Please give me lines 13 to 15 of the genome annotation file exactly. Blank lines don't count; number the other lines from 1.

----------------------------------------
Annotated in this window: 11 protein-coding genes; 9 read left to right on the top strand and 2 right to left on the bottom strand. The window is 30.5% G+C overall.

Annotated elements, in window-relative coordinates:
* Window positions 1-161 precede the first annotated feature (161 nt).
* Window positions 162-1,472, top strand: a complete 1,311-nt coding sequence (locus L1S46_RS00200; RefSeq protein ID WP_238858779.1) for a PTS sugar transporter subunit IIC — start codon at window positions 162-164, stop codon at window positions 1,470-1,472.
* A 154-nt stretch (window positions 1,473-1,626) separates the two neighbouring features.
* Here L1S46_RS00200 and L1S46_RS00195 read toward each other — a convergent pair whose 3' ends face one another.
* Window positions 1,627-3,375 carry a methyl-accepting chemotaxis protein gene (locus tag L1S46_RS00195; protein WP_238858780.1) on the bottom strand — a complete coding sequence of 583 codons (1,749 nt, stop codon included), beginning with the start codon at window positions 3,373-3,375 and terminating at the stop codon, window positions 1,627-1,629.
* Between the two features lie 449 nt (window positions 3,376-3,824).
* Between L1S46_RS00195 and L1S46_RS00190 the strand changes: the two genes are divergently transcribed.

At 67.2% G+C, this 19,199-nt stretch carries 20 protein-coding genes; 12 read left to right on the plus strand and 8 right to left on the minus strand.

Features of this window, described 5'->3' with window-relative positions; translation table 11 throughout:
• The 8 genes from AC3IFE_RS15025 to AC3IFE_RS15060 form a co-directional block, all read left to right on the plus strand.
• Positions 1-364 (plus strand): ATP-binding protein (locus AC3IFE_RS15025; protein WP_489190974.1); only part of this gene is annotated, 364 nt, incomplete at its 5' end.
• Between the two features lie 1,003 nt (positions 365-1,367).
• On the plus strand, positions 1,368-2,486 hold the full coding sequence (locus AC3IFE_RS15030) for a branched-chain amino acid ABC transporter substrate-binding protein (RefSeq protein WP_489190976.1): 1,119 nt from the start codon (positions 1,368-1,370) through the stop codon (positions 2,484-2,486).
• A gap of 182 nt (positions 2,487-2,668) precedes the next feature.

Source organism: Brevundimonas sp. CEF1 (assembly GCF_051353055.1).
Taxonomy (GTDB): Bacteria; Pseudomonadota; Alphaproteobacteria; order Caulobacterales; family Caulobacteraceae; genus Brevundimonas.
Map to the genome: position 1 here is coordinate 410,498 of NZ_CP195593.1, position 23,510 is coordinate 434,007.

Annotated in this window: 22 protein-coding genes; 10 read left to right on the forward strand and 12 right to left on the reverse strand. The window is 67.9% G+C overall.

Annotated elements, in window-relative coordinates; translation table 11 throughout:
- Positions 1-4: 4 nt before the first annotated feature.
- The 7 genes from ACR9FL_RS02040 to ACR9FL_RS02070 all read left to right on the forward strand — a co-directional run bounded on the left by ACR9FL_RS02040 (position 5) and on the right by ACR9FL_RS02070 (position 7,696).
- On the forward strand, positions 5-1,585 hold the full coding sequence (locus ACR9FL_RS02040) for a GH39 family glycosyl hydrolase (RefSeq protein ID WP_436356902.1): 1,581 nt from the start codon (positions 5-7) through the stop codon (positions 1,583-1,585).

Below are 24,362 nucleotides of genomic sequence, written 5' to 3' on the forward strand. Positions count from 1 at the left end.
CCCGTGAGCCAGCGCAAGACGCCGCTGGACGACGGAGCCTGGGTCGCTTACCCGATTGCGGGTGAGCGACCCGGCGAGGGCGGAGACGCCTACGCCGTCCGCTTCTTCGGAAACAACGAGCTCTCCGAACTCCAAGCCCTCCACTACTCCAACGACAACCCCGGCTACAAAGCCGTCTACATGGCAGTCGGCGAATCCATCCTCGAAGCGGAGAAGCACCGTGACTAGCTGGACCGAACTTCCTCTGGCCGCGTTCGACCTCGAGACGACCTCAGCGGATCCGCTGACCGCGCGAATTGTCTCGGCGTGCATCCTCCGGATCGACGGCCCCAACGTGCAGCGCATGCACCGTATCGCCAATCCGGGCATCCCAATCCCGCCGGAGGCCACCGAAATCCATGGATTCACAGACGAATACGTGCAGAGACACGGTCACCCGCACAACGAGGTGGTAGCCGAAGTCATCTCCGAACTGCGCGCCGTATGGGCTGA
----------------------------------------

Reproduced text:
• Positions 1-364 (plus strand): ATP-binding protein (locus AC3IFE_RS15025; protein WP_489190974.1); only part of this gene is annotated, 364 nt, incomplete at its 5' end.
• Between the two features lie 1,003 nt (positions 365-1,367).
• On the plus strand, positions 1,368-2,486 hold the full coding sequence (locus AC3IFE_RS15030) for a branched-chain amino acid ABC transporter substrate-binding protein (RefSeq protein WP_489190976.1): 1,119 nt from the start codon (positions 1,368-1,370) through the stop codon (positions 2,484-2,486).